Humane Beaver Trapping Reminder

This is a reminder to those who coexist with our local wildlife — specifically beavers in this case.

Killing beavers and leaving their carcasses without removing the fur for the predators is highly disrespectful to the animal. In addition, it is illegal to hunt or trap any wildlife on any of Lac Ste Anne County’s reserve property. Those who have concerns or problems with beavers are strongly advised to contact the County Administration Office and speak with our Problem Wildlife Officer.

Excerpt from the Code for Responsible Trapping

During trapping operations, trappers are expected to: show compassion for the animals they capture; know and practice proper releasing and killing methods; and dispose of animal carcasses properly. The complete Code for Responsible Trapping can be found on Page 10 of the 2020-21 Alberta Guide to Trapping Regulations.

As stated in the 2020-21 Alberta Guide to Trapping Regulations, Fur-bearing animals must be trapped using methods that are proven to avoid unnecessary pain and suffering. The manner in which animals are trapped is a concern of many Albertans, including trappers. Please ensure that if you are trapping beavers to follow the Code of Responsible Trapping, available at albertaregulations.ca.

"The values of respect and stewardship for the land and the species that inhabit it are very closely held by those in the trapping community. Theses values help ensure that trapping activity in Alberta meets the highest ethical and humane standards."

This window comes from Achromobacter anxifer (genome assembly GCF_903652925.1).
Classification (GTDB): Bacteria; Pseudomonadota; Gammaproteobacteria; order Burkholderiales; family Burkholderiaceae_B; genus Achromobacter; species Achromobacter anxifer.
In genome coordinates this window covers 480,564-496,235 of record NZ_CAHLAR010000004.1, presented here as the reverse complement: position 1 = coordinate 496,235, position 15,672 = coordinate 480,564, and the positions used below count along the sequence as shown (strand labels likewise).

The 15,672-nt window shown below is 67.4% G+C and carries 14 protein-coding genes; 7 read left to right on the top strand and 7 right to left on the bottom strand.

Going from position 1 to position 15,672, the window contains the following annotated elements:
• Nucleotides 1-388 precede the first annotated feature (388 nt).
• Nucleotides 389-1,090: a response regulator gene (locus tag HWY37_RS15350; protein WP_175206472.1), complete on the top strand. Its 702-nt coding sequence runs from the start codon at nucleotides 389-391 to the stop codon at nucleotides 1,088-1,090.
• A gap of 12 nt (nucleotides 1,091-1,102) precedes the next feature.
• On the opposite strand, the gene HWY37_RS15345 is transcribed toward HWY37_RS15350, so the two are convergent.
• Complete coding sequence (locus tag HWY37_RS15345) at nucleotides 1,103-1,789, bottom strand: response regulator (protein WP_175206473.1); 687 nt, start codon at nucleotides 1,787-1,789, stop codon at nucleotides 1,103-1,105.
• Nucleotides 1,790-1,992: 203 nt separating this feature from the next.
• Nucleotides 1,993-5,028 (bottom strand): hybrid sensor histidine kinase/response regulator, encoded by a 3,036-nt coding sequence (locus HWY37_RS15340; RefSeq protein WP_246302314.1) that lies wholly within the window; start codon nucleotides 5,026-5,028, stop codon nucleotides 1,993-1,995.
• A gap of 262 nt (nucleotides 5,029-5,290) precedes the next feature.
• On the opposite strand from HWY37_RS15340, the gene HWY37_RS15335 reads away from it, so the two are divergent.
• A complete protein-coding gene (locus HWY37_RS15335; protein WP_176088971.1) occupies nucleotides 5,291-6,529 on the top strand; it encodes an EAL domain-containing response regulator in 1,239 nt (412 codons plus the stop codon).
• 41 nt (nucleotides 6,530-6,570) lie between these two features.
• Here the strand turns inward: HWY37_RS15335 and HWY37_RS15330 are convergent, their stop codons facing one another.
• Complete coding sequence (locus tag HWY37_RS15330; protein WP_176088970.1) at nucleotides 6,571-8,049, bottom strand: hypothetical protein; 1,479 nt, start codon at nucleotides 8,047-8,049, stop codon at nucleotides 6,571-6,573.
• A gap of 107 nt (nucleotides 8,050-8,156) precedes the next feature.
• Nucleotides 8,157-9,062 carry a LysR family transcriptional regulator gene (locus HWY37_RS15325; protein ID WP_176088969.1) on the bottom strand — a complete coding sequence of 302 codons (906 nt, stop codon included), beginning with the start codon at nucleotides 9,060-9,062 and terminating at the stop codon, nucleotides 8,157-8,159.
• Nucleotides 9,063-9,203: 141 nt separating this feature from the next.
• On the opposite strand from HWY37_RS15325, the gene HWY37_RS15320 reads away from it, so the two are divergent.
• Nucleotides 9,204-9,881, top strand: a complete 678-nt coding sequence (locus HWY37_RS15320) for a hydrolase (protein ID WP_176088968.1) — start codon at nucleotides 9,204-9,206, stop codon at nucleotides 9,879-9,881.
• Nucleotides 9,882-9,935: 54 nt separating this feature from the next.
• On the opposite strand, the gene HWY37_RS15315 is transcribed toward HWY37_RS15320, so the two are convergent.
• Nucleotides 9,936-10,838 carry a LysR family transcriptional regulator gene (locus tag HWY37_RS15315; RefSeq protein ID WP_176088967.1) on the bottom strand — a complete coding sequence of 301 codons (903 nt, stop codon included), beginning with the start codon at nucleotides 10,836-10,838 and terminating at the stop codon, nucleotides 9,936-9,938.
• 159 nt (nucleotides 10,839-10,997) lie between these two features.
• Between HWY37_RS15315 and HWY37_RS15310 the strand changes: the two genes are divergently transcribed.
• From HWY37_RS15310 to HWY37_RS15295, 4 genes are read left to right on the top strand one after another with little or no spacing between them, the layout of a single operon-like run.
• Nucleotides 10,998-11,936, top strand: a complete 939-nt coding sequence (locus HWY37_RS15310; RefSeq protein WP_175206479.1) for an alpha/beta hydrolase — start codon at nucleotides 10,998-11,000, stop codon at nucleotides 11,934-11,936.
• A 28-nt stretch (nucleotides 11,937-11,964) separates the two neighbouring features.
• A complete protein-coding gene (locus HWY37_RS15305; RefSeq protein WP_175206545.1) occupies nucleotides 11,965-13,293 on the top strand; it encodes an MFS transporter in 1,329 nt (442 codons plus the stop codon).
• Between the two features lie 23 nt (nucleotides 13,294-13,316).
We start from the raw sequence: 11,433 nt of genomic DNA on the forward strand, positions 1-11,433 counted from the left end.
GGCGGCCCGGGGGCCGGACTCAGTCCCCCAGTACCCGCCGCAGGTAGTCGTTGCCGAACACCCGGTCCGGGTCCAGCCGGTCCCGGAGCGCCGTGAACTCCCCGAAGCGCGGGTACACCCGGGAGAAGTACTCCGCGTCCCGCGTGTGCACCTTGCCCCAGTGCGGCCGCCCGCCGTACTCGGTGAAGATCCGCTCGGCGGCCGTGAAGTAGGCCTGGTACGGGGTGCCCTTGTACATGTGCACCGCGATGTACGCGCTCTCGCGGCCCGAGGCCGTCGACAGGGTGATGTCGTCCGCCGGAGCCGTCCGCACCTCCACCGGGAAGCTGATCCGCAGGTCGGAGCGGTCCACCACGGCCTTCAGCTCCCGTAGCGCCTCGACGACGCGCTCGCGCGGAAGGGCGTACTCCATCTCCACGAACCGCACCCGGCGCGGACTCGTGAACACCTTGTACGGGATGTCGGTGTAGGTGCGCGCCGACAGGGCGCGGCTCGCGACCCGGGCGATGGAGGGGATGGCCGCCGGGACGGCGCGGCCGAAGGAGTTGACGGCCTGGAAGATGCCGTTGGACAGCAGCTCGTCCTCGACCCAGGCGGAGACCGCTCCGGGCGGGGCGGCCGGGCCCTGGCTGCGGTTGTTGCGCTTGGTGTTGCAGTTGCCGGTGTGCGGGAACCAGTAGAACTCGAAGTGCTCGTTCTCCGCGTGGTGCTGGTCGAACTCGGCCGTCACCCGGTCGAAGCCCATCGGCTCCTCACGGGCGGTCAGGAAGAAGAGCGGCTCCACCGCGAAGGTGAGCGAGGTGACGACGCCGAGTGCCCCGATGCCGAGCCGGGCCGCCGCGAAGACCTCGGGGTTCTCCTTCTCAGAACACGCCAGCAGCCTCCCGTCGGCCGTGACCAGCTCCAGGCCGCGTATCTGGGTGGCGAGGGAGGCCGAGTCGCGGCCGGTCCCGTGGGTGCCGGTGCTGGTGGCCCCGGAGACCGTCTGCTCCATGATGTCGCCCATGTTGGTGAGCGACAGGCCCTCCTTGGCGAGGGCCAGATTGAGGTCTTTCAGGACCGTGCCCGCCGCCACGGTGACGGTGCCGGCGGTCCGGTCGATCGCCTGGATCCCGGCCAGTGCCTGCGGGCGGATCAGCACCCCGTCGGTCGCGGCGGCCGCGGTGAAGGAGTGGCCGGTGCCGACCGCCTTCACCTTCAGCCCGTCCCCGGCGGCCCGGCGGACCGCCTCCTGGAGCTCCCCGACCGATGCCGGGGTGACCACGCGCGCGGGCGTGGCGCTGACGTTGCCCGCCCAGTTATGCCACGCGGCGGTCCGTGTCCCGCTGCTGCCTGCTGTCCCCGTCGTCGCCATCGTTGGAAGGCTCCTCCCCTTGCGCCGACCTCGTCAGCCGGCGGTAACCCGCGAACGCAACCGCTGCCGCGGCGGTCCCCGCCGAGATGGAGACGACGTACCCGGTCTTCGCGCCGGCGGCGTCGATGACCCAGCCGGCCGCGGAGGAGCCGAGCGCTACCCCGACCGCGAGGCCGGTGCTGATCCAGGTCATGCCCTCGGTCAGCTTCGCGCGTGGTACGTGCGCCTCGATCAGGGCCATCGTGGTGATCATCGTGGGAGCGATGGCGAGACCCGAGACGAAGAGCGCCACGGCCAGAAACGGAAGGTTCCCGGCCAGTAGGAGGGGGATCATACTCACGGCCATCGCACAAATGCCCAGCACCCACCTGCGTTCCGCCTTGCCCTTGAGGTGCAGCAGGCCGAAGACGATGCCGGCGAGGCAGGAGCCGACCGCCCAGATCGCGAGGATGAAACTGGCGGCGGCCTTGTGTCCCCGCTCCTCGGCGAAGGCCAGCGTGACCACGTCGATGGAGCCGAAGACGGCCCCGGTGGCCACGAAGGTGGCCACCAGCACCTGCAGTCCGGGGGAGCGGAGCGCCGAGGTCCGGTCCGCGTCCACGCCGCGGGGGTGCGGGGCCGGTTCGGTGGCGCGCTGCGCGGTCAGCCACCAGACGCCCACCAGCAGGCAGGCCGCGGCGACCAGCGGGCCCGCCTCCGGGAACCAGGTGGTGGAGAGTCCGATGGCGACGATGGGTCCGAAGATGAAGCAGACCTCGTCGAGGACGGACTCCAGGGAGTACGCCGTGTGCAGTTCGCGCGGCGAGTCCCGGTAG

— Jason Nixon, Minister of Environment and Parks

Spring Beaver Trap Advisory

Please note that the County’s beaver abatement program will soon be underway. This program includes setting beaver traps in problematic locations. If you encounter a beaver trap, do not go near or touch it; beaver traps are dangerous devices that are designed to kill instantly. Dog owners are strongly advised to leash their pets when in lesser-traveled marshy areas. Traps are placed in ditches and ravines, and are kept away from public trails and off-leash areas for the protection of dogs, park users and other wildlife. Visit LSAC.ca/beavers for details on the beaver abatement program.


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